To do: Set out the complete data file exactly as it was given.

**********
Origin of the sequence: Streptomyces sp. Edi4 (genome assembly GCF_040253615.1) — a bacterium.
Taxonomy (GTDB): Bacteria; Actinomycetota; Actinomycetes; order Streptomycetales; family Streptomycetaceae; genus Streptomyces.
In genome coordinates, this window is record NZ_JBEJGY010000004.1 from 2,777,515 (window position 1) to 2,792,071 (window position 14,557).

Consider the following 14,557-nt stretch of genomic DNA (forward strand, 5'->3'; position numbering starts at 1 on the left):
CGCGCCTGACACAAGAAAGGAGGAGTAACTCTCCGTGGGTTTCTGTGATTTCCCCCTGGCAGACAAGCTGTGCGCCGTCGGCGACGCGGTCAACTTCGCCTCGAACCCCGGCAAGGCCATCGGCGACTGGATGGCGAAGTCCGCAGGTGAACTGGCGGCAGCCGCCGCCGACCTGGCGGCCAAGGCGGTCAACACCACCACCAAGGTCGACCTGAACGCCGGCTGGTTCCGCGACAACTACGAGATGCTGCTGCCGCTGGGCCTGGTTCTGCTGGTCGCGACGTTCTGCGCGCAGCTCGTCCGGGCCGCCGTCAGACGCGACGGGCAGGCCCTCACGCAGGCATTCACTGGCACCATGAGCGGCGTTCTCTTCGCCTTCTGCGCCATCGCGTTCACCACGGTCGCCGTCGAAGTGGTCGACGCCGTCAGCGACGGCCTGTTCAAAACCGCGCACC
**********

Origin of the sequence: Streptomyces sp. Edi4 (genome assembly GCF_040253615.1) — a bacterium.
Taxonomy (GTDB): Bacteria; Actinomycetota; Actinomycetes; order Streptomycetales; family Streptomycetaceae; genus Streptomyces.
In genome coordinates, this window is record NZ_JBEJGY010000004.1 from 2,777,515 (window position 1) to 2,792,071 (window position 14,557).

Consider the following 14,557-nt stretch of genomic DNA (forward strand, 5'->3'; position numbering starts at 1 on the left):
CGCGCCTGACACAAGAAAGGAGGAGTAACTCTCCGTGGGTTTCTGTGATTTCCCCCTGGCAGACAAGCTGTGCGCCGTCGGCGACGCGGTCAACTTCGCCTCGAACCCCGGCAAGGCCATCGGCGACTGGATGGCGAAGTCCGCAGGTGAACTGGCGGCAGCCGCCGCCGACCTGGCGGCCAAGGCGGTCAACACCACCACCAAGGTCGACCTGAACGCCGGCTGGTTCCGCGACAACTACGAGATGCTGCTGCCGCTGGGCCTGGTTCTGCTGGTCGCGACGTTCTGCGCGCAGCTCGTCCGGGCCGCCGTCAGACGCGACGGGCAGGCCCTCACGCAGGCATTCACTGGCACCATGAGCGGCGTTCTCTTCGCCTTCTGCGCCATCGCGTTCACCACGGTCGCCGTCGAAGTGGTCGACGCCGTCAGCGACGGCCTGTTCAAAACCGCGCACC